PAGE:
Feeling valued and respected in your day-to-day role is, as Sam acknowledges, vital. But it’s also important that it’s not only your team cultivating this environment of acceptance and inclusivity – but the wider organisation, too. And it’s something that ellenor – through an increasing focus on Equality, Diversity, and Inclusion (EDI) is bringing further into the spotlight.

ellenor is working with an EDI Consultant to strategically engage with organisations that support people from a range of diverse and marginalised backgrounds. One of the key beneficiaries of this work is the LGBTQ+ community, and ellenor are being guided by organisations like Stonewall, a charity that advocates for the LGBTQ+ community.

“It shows your organisation acknowledges you and accepts you,” says Sam, “and is willing to do whatever it can to help you. Having that connection with an organisation makes things – the prejudice, the bullying, the judgement – easier to deal with.

“Not everyone feels comfortable with their sexuality, or with their life choice. So for an organisation to have a policy of acceptance for everybody – an ear to talk to, a shoulder to cry on, someone you can rant and shout to – it’s incredibly valuable.”

It’s been a few years since Sam – originally from a small village called Hoo but as of August 2021 a Gravesend local – attended his first Pride. Now, though, they’re a regular fixture in the calendar – and this year’s event is particularly close to home.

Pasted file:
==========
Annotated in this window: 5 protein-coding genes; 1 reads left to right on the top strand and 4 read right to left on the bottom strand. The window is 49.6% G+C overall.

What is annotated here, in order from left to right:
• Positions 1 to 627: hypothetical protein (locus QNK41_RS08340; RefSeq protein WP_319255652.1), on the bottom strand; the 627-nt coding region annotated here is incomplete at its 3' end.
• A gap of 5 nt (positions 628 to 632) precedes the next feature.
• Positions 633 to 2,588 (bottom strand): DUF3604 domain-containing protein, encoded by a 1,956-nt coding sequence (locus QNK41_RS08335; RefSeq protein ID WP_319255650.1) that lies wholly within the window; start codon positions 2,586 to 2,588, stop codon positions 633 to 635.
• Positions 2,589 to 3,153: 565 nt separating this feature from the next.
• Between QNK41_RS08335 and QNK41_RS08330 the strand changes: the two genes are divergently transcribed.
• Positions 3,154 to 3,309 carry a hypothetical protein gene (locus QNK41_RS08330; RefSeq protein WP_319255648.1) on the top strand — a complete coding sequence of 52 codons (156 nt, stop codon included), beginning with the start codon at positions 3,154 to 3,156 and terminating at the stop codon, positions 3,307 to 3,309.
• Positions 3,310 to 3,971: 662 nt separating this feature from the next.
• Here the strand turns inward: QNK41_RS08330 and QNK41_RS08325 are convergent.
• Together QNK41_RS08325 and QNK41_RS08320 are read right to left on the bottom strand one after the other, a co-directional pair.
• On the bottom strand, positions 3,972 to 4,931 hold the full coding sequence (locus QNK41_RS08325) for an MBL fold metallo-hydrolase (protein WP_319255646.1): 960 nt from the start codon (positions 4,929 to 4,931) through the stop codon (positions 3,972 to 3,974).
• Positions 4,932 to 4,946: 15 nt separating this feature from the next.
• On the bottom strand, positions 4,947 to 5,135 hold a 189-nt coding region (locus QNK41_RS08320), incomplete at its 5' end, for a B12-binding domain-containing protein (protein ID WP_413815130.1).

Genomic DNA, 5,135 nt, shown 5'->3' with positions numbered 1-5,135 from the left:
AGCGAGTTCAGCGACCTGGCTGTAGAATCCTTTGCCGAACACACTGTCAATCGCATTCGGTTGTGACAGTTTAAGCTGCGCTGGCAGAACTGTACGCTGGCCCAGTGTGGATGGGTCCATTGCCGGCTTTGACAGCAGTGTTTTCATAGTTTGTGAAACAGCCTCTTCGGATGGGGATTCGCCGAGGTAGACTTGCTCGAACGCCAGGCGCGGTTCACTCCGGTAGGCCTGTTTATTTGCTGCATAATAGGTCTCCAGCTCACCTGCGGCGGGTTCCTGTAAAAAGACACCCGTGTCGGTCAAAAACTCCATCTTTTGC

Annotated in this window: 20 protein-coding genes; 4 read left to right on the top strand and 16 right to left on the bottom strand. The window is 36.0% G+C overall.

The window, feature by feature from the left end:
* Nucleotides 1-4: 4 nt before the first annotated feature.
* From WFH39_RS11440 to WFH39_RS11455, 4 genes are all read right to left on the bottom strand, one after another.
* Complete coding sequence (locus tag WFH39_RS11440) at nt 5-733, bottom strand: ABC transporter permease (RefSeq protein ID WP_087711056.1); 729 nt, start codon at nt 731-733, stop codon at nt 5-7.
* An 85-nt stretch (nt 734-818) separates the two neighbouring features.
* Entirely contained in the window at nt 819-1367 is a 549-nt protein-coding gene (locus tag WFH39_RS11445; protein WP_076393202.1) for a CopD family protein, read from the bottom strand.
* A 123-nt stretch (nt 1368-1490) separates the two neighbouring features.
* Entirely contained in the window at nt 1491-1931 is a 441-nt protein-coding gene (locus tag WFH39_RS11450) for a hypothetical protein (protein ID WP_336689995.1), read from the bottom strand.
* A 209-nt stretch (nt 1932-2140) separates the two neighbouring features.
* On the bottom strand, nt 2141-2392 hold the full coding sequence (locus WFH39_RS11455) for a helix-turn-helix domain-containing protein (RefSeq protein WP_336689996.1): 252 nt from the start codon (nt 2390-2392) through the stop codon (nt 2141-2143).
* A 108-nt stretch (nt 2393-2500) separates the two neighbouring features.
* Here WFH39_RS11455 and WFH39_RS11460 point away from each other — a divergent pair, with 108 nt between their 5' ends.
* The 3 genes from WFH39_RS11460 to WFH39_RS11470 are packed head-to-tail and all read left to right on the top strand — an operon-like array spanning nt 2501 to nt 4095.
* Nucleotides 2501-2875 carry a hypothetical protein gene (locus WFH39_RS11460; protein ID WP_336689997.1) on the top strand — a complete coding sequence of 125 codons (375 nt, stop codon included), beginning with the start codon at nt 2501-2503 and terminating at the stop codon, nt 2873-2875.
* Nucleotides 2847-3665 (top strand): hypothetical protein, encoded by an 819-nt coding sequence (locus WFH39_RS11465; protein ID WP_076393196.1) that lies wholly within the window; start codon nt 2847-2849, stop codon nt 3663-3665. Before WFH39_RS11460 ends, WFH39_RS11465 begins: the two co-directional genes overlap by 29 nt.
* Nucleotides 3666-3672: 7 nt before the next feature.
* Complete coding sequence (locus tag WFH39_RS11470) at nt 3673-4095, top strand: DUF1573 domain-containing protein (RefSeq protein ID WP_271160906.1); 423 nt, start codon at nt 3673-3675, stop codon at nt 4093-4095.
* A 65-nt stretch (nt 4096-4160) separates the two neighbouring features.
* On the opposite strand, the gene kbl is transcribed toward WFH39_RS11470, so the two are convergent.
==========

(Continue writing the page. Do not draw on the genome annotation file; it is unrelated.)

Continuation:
On 13th August 2022, Gravesend’s Fort Gardens will play host to a vivid, vibrant, vivacious (and, in Sam’s words, “extravagant!”) celebration of diversity – Gravesham Pride 2022. The day will feature a march from Community Square to Fort Gardens, a dedicated zone for kids, and a number of food and market stalls – of which ellenor will be one of.

You won’t see ellenor’s orange-clad staff and volunteers just tending that stall, though. Look closer, and you’ll see those neon shirts bobbing up and doing in the crowd: marching along with the throng, and showing their support not only for their colleague, but for their community.

“I’m overjoyed that ellenor is taking part,” says Sam. “It just shows how much we care for and accept people from all walks of life. For ellenor to have a stall, and be part of the parade – to stand up and be counted with us – it’s incredible. Pride isn’t just for the LGBT+ community – it’s for everyone. To celebrate being gay; being different; our individuality and uniqueness.”

So, this August, Sam’s digging out that t-shirt he wore at his very first Pride – but hasn’t worn since – for a day filled with glitz, glam, and good times. And, for anyone else thinking of wandering down to Fort Gardens on the 13th, he has a message.

“Do it!”, he urges. “It’s something you’ll remember – and definitely won’t regret. No matter what your orientation is – gay, straight, bi, trans – it doesn’t matter who (or what!) you are. It’s simply about being yourself.”

And if you do find yourself down at the Gravesham Pride this year, be sure to say hi to one of ellenor’s team. Why not seek Sam out too? After all…you know exactly what he’ll be wearing!

For Sam, being straight was, indeed, merely a phase. Being proud, though? Of who he is, how he lives, where he works, and his fine, friendly, and fabulous self?

That’s here to stay.


Sam's round up on the first ever Gravesham Pride